A decline in temperatures generally results in a decline in healthy habits in the United States.

This year, the percentage of Americans who reported frequent exercise and healthy consumption have continued to drop throughout the winter season, according to analysis from the Gallup -Healthways Well-Being Index.

Exercise and eating habits go downhill in the fall season and drop to their lowest in December. The falling trend typically reverses in January as temperature begin to rise, with a greater percentage of Americans reporting healthy exercise and eating habits.

Fewer Americans are excising and less Americans are frequently exercising in November than the month before in October.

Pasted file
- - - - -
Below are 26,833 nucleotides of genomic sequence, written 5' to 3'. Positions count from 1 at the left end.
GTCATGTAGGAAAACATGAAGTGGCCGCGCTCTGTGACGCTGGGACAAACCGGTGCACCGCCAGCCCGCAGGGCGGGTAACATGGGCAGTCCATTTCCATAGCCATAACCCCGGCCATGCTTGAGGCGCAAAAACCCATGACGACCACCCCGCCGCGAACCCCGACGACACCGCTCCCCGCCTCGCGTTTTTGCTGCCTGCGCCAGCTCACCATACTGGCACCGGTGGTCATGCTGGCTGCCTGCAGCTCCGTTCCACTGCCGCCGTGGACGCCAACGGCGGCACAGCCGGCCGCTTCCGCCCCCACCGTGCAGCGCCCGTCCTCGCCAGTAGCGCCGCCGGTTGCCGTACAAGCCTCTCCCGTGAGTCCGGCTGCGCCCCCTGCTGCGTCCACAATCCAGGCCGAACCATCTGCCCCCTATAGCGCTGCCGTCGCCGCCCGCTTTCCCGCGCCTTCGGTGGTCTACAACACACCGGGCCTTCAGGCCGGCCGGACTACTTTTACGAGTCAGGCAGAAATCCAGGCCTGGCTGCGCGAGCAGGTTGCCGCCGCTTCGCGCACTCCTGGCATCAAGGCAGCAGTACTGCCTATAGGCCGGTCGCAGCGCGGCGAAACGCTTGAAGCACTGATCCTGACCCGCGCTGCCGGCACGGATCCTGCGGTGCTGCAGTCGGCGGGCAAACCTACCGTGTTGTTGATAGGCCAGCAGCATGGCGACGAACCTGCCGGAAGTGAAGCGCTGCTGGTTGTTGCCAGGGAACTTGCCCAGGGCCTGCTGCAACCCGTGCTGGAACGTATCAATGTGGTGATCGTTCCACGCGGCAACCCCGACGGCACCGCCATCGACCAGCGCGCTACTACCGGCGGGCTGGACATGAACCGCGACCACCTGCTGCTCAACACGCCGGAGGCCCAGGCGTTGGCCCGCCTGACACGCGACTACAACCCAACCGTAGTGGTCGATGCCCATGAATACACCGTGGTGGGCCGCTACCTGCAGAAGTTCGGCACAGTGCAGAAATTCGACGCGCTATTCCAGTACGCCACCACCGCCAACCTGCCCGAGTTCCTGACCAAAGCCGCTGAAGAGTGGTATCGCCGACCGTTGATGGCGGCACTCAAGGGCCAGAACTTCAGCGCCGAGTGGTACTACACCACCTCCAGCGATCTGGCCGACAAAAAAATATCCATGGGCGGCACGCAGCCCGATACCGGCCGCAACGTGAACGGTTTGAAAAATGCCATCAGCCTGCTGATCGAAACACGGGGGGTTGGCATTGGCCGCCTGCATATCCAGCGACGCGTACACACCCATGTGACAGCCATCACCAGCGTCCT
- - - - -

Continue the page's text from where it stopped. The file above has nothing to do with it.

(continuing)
The percentage of people reporting frequent exercise, meaning at least 30 minutes three or more days a week, fell 2.4 percent in November from October, and more dramatically by 4.7 percent from July. The percentage of Americans who frequently exercised also dropped compared to November 2010 dropped from 50.5 percent to 49.8 percent.

The nation’s healthy eating habits show a similar trend in seasonal declines.

The percentage of Americans who eat five or more servings of fruits and vegetables for at least four days a week have also shown declines from 55.2 percent in October to 54.7 percent in November, and down 3.1 percent from a high of 57.8 percent in July.

The percentage of Americans who reported eating frequent servings of fruits and vegetables have hit a record low last month compared to previous November months in any previous year, dipping even lower than November 2008 during the financial crisis.

Likewise, the number of Americans who eat healthy throughout the day has also dropped. Produce consumption is down as well, when compared with the same month of the two previous years.

More Americans struggling to afford food expenses, resulting in more people cutting back on healthier, but more expensive, food choices like fresh produce.